Mansion House is one of three Modernist residential towers designed in 1964 by Schwarz & Van Hoefen, one of the leading St. Louis architectural firms of its time. Completed in 1966, Mansion House was among St. Louis’s first examples of the steel and glass International Style architecture, and was notable for its use of concrete structural columns, curtain walls of bronze-tinted aluminum panels, glazing and balconies.
“An iconic part of the St. Louis skyline.”
CITY OF SAINT LOUIS CULTURAL RESOURCES OFFICE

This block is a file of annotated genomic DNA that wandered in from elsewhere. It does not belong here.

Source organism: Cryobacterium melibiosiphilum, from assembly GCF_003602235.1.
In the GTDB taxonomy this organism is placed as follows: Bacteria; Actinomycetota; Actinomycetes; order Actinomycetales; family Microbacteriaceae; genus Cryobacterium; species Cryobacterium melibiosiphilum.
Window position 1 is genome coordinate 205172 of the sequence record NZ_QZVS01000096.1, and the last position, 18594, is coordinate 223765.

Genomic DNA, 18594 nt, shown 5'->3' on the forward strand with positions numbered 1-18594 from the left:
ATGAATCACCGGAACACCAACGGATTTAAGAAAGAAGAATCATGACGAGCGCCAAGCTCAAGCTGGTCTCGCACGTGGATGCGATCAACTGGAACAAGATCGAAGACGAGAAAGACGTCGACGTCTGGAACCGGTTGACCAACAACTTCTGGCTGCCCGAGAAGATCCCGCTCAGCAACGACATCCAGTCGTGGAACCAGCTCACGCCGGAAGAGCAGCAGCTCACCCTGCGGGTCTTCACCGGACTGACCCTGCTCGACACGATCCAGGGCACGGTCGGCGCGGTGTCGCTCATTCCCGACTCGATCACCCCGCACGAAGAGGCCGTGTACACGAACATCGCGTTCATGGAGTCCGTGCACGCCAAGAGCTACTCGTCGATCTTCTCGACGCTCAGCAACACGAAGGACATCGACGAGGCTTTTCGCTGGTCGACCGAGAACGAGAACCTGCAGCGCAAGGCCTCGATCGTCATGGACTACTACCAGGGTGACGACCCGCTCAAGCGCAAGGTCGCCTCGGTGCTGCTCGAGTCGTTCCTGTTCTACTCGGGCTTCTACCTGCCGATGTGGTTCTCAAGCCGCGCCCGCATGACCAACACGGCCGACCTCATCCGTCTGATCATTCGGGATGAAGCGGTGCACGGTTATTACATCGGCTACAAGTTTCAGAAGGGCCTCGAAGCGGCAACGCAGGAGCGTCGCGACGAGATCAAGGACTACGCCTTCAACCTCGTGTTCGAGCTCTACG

Thematic Survey of Modern Movement Non-Residential Architecture, 1945 – 1975, in St. Louis City (2013)
The dream of a high-rise residential development overlooking the soon-to-be constructed “Saarinen Arch” began in the early 1950s. By 1959, the city was fiercely debating two proposals for a mixed-use riverfront redevelopment project. Of the winning proposal, architecture critic George McCue wrote: “Visible from points to the west, [the towers] would beckon visitors, with their bold forms by day and their lighted windows at night, to an area of revived human activities.”
Groundbreaking for Mansion House took place in May 1964, and the first residents began moving into the building in April 1966. Later that year, the St. Louis chapter of the American Institute of Architects and the Producers’ Council named Mansion House the most outstanding apartment building for the years 1964-1966.